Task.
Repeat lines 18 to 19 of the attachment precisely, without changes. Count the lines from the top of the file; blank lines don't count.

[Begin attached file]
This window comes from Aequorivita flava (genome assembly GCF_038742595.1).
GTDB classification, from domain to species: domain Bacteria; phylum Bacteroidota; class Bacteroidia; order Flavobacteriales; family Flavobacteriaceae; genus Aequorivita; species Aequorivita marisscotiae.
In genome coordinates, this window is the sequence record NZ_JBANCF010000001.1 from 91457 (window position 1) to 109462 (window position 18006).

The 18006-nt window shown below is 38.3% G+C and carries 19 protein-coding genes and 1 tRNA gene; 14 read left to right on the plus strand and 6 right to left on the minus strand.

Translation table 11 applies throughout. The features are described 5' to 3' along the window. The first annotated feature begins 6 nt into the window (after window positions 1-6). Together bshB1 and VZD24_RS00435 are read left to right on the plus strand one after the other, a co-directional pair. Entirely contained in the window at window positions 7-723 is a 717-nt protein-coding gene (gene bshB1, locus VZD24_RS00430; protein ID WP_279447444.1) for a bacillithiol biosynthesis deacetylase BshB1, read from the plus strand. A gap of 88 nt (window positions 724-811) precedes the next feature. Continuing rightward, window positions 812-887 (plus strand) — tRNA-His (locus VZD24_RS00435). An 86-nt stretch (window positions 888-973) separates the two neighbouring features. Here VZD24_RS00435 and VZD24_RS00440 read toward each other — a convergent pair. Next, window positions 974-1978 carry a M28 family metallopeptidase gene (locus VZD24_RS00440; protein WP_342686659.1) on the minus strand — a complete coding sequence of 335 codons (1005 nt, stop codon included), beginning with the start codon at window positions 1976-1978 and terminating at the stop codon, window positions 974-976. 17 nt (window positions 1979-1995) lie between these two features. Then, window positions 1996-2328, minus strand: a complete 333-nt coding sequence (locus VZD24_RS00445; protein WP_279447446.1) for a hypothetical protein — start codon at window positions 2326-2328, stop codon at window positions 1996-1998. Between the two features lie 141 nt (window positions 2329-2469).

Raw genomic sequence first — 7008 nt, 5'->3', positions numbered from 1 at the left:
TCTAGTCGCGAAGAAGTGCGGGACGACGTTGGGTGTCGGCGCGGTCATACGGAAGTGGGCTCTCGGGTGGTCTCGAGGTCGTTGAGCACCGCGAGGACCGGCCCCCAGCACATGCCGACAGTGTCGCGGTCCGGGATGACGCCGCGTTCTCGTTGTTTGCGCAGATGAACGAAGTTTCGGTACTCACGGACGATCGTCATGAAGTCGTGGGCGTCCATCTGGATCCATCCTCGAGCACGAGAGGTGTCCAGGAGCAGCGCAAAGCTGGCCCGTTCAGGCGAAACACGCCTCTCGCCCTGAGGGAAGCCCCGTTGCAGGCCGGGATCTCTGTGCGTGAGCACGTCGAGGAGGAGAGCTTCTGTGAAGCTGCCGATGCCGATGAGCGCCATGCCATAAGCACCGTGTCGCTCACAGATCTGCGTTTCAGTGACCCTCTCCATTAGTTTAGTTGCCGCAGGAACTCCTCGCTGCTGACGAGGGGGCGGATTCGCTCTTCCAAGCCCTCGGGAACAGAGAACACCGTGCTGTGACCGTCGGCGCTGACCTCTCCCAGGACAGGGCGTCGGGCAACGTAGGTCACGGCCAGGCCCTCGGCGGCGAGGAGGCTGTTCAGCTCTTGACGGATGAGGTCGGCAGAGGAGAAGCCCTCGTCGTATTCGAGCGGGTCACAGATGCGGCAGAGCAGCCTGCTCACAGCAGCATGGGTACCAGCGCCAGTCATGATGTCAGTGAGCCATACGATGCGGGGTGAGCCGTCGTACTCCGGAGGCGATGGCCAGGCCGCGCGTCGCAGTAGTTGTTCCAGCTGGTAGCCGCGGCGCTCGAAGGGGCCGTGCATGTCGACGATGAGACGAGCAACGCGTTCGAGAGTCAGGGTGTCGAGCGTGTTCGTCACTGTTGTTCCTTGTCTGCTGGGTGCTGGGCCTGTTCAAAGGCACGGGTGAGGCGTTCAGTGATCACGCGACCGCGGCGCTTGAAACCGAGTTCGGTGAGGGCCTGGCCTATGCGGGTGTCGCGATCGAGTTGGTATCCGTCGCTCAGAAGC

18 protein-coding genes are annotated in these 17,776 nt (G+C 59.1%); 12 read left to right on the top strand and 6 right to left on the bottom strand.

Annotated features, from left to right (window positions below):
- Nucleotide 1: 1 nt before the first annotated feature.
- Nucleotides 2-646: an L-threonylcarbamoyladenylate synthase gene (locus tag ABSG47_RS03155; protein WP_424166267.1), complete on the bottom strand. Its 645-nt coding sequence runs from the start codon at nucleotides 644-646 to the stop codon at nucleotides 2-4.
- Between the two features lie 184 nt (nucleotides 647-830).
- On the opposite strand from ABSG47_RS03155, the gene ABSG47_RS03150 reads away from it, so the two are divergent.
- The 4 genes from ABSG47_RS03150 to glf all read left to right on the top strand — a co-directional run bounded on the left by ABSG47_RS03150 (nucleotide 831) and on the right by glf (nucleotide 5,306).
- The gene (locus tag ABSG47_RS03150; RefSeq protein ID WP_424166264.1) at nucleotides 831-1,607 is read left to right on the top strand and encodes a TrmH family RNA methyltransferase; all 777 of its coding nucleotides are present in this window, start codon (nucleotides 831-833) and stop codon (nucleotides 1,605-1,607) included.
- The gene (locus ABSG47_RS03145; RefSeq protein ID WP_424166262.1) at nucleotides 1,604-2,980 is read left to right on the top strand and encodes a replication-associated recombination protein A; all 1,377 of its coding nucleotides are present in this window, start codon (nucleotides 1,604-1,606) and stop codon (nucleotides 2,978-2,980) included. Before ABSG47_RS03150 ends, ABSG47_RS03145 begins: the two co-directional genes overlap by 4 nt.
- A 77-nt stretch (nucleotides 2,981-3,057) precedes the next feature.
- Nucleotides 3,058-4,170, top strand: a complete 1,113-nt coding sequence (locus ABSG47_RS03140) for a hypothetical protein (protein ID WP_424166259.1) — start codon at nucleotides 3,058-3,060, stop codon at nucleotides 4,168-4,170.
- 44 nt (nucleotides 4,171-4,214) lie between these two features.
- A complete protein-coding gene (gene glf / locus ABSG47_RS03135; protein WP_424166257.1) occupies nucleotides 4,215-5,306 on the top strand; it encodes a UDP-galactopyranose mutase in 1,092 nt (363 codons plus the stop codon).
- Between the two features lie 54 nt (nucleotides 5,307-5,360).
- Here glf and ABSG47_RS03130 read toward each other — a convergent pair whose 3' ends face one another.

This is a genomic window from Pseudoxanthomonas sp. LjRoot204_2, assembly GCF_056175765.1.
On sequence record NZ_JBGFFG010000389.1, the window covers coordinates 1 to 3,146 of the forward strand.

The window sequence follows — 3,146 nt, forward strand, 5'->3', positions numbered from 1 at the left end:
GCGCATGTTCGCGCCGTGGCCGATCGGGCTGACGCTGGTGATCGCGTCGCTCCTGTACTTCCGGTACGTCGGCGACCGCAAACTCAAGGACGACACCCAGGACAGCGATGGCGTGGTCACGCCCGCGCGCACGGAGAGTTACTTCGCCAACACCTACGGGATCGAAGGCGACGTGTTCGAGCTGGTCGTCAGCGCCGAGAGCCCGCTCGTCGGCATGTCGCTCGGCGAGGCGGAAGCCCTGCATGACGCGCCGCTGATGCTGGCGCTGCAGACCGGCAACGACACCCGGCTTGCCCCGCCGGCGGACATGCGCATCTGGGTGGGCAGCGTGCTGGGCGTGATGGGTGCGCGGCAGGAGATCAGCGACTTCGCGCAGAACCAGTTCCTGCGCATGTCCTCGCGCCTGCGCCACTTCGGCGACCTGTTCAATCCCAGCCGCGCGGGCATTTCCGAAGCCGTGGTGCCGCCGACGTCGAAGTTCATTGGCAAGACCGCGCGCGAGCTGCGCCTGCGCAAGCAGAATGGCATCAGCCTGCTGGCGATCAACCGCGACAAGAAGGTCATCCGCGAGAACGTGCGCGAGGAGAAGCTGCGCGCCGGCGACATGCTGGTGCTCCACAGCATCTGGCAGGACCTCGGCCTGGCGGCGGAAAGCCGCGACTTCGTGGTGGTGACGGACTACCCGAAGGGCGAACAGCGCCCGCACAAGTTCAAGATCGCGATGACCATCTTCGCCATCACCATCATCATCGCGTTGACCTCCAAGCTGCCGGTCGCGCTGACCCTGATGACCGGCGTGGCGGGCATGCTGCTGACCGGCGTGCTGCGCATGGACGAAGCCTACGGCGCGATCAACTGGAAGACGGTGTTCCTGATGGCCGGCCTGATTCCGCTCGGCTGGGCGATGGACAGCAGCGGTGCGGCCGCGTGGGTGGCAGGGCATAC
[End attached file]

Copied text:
- Nucleotides 3,058-4,170, top strand: a complete 1,113-nt coding sequence (locus ABSG47_RS03140) for a hypothetical protein (protein ID WP_424166259.1) — start codon at nucleotides 3,058-3,060, stop codon at nucleotides 4,168-4,170.
- 44 nt (nucleotides 4,171-4,214) lie between these two features.